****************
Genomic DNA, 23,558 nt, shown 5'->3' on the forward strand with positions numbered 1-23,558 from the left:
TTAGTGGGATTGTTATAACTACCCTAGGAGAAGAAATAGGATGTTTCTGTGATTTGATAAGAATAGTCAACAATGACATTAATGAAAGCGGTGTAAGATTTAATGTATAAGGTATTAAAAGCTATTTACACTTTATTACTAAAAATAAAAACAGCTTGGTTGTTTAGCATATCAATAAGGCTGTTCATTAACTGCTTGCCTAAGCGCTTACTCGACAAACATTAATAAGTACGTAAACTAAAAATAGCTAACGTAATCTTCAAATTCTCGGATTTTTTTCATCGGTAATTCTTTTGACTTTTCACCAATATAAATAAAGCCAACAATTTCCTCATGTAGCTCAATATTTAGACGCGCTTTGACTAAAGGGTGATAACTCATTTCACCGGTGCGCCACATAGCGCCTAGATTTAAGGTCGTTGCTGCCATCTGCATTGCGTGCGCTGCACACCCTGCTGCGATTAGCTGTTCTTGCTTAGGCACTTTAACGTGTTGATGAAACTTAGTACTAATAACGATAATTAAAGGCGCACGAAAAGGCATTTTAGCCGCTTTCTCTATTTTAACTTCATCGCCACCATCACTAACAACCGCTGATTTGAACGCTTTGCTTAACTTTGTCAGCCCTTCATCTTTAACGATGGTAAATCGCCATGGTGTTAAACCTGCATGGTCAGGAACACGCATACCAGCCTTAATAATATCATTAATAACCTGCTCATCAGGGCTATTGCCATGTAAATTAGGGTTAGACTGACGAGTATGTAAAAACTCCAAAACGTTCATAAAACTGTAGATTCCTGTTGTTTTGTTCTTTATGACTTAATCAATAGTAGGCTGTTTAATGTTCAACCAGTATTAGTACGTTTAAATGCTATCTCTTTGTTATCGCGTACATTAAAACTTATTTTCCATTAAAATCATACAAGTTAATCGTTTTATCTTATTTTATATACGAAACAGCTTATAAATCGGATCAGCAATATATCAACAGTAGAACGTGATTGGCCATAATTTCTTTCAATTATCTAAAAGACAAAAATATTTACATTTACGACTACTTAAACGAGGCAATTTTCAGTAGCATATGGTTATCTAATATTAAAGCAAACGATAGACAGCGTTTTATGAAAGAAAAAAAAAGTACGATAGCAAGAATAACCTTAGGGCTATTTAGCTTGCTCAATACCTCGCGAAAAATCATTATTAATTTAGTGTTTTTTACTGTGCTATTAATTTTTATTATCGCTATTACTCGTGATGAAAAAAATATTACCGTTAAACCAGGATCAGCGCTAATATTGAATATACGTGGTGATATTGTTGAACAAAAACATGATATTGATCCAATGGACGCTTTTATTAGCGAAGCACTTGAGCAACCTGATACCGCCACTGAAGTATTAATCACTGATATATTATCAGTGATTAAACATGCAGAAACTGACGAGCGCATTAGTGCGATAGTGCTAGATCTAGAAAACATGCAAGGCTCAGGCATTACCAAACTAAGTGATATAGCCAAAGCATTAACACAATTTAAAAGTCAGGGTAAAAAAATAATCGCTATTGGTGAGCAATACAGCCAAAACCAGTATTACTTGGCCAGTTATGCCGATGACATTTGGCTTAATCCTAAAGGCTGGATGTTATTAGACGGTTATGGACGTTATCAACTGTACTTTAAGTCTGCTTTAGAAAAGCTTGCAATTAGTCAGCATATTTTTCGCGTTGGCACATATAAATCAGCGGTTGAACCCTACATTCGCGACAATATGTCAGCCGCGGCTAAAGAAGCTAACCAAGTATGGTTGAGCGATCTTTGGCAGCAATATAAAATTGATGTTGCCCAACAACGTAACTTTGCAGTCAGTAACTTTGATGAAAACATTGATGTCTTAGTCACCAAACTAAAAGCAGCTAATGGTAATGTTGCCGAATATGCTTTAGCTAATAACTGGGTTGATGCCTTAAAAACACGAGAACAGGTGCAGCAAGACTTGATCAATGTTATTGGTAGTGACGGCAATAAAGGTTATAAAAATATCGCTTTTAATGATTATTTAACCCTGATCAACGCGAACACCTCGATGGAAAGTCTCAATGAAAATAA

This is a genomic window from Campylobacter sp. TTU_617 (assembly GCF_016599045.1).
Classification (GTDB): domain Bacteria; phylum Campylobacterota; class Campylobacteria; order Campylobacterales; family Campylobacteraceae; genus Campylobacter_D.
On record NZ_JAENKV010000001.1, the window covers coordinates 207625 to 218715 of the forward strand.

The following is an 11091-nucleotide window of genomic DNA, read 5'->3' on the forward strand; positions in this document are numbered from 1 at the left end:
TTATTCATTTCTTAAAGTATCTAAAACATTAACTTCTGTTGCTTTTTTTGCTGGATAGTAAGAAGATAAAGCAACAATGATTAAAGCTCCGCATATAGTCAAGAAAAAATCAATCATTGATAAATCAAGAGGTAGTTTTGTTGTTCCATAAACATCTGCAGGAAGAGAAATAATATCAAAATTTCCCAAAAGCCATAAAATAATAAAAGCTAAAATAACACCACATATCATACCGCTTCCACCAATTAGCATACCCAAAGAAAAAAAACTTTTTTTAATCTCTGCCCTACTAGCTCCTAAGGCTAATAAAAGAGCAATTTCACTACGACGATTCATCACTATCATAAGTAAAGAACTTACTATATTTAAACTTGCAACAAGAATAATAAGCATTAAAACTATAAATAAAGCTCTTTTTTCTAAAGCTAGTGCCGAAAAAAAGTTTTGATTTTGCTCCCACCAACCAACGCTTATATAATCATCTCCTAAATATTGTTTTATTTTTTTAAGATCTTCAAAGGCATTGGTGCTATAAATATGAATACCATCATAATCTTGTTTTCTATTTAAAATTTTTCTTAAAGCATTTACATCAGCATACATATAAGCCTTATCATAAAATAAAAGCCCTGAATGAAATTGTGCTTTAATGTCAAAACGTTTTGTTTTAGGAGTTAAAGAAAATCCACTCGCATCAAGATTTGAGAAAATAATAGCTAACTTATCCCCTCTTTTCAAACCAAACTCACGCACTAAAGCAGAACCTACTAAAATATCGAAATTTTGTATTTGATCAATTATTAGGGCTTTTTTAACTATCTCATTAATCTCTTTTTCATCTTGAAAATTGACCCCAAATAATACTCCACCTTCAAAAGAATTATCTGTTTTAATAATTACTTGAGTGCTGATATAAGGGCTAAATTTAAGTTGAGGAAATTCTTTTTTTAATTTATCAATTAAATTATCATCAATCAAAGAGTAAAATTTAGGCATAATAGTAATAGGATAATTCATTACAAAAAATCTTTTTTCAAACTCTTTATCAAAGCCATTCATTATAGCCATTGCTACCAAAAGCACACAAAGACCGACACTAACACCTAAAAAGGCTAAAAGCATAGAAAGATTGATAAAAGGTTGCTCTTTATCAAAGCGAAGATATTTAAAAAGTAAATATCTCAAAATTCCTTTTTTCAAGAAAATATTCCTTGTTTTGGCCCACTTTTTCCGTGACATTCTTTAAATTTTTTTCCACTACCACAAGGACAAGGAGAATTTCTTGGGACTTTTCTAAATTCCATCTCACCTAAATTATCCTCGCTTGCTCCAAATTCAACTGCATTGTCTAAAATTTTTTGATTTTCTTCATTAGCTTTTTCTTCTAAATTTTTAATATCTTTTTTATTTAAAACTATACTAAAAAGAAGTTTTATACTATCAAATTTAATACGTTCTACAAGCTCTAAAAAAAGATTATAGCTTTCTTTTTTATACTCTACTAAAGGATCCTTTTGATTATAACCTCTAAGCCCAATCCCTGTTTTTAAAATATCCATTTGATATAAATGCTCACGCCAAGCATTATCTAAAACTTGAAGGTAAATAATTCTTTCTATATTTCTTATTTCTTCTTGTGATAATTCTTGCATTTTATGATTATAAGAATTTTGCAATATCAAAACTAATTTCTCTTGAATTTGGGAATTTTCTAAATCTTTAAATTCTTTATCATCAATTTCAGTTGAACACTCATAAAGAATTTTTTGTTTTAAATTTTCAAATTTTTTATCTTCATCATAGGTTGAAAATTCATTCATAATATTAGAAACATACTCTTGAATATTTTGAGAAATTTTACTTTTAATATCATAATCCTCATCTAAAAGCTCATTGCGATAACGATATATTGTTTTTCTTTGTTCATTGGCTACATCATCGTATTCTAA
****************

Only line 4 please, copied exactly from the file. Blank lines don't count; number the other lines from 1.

Classification (GTDB): domain Bacteria; phylum Campylobacterota; class Campylobacteria; order Campylobacterales; family Campylobacteraceae; genus Campylobacter_D.